News Winter Storms

Sunday 15 December 2019

'Computer nerds' are over-reliant on satnav, warn gardaí

Sounding a warning: Gda Supt John Ferris. Photo: Gareth Chaney, Collins
Sounding a warning: Gda Supt John Ferris. Photo: Gareth Chaney, Collins

Niall O'Connor

Gardaí have warned that "computer nerds" are creating safety issues on the country's roads by relying too heavily on satnavs.

Superintendent John Ferris said motorists are putting the safety of others at risk by failing to show "common sense" during the floods.

"We have computer nerds and people who won't use common sense and they are following the satellite navigation system - and it tells them to turn this way and that way, and they are ignoring the road signs that An Garda Síochána and the local authorities have agreed," Gda Supt Ferris said.

"There are potholes, there is road damage there and people are driving way too fast, then they damage their car, they block what is already a small road and that causes difficulty for everybody.

"So, we'd ask people to use common sense, recognise the condition of the road, recognise it might be a minor road you are on and basically reduce the speed and use common sense."

Read more: 'I haven't been able to go to work for a month'

The senior Garda officer made the remarks following a meeting of the National Co-­ordination Group.

Freezing weather conditions will create treacherous conditions on the roads, as flooding in most of the country finally shows signs of abating.

Frost, sleet and snow are forecast for several parts over the next 24 hours, Met Éireann has said.

And further heavy rain is due to hit parts of the south and west over the weekend - creating the prospect of further flooding in many counties.

But the colder weather will create hazardous road conditions for motorists.

Following 32 days of crisis meetings, the group said there is now a sense of optimism that the situation is improving.

"We can't say with absolute certainty that we have reached a peak across the Shannon, but there are some optimistic signs," said Brendan McGrath of the City and County Managers' Association.

Read more: 'I will chain myself to gate of the Dáil'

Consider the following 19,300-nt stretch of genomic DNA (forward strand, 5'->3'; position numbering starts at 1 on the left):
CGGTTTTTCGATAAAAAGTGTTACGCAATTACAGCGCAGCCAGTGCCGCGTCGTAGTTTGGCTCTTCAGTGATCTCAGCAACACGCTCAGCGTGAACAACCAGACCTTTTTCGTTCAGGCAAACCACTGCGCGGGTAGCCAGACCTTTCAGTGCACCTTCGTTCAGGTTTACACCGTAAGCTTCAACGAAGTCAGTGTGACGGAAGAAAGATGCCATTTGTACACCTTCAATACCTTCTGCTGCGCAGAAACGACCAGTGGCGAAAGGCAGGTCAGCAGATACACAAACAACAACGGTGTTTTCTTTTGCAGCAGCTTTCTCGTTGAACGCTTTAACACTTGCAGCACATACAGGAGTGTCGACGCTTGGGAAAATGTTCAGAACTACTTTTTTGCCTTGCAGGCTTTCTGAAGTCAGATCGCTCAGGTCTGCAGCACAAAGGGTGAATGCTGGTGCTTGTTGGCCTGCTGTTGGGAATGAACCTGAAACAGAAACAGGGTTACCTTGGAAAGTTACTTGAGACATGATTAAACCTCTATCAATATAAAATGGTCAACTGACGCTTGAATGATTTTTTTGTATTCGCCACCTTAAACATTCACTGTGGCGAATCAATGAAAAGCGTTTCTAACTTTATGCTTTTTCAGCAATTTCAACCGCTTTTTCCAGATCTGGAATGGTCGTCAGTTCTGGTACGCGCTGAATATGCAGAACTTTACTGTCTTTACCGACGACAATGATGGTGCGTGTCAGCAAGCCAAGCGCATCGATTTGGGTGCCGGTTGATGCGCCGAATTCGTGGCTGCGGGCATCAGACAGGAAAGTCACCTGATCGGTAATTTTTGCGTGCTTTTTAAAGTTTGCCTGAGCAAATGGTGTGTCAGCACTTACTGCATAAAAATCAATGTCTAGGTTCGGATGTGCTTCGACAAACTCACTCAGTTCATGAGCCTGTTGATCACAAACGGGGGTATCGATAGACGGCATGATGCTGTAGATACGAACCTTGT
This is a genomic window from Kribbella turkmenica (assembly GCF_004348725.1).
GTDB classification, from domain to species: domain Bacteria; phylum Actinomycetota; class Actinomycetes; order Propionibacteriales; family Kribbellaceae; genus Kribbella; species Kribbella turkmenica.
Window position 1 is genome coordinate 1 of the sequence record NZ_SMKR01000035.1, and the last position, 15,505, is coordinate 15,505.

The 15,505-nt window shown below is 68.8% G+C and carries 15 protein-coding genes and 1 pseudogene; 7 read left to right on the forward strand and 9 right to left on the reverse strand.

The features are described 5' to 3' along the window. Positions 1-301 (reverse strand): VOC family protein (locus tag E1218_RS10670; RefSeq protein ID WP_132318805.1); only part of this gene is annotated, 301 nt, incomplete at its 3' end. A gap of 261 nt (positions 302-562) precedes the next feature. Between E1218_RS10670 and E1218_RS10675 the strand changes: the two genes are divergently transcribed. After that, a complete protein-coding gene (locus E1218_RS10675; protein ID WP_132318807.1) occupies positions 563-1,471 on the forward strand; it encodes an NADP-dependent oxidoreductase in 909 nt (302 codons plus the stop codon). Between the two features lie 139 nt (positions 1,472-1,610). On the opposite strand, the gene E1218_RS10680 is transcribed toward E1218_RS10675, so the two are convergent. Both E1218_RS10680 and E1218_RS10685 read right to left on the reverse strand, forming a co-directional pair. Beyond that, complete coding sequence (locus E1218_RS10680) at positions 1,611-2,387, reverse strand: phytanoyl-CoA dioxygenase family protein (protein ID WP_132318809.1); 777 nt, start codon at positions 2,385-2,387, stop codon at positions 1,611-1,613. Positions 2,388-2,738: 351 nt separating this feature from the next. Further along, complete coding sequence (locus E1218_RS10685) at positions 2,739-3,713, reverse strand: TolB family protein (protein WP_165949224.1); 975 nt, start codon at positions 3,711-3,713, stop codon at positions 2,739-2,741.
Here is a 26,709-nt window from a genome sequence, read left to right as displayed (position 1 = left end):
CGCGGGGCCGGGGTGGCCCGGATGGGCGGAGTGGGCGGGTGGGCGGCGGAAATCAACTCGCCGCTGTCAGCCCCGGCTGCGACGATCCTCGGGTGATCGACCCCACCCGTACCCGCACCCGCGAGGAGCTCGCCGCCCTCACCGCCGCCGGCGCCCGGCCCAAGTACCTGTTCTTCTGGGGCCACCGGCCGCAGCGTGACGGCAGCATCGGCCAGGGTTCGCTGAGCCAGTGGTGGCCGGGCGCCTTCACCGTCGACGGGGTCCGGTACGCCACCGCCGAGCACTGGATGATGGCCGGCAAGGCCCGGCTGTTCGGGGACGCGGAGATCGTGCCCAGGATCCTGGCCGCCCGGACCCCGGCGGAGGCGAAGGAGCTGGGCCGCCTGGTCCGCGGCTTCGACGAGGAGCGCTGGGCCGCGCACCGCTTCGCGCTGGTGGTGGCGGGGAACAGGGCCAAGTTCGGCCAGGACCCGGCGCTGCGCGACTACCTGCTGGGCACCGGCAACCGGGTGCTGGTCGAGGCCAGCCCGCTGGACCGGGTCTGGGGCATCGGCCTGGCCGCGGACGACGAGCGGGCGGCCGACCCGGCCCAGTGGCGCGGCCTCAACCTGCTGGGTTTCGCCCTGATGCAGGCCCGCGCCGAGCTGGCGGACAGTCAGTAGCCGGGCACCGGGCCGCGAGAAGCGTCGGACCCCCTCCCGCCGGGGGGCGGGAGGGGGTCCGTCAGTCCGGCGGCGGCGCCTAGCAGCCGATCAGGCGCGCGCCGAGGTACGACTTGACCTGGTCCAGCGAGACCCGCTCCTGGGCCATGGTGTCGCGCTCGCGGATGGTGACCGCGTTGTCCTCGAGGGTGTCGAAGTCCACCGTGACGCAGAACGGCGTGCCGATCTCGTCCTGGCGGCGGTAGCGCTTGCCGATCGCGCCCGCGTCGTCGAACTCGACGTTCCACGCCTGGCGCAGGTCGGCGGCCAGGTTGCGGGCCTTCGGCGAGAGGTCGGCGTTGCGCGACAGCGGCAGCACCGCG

The Office of Public Works (OPW) said that all of the gauges along the Shannon catchment have fallen for the first time in several days. There has been a 1cm fall in river levels around Athlone - where the situation has been most severe.

Levels there still remain above the 2009 peak, according to the OPW's Jim Casey.

There have, however, been rises in the levels of the rivers Nore, Slaney, Boyne and Bandon.

It has emerged that a number of families in isolated areas in the midlands moved into emergency accommodation due to exhaustion.

However, the Defence Forces insisted that their personnel are available to man pumps if requested to do so by the local authority.

Despite the positive signs overall, several areas around the country are still in a severe flood situation. Very significant rainfall was recorded in Wicklow - causing nine houses to be flooded in the villages of Kilcoole and Newcastle. Personnel have been manning the pumps to avoid homes being flooded in Mornington, Co Meath.

Meanwhile, ESB Networks warned of the dangers of overhead power lines.

Read more: Shannon dredging will go ahead, insists Taoiseach

In parts of Galway, it has been reported that the clearance from power lines has been significantly reduced.

An aerial survey of the Shannon region in Offaly and Galway was carried out to assess the dangers.

A decision may be taken to ask some homeowners to evacuate if their safety is deemed to be at risk.

Irish Independent

Editor's Choice

Also in Irish News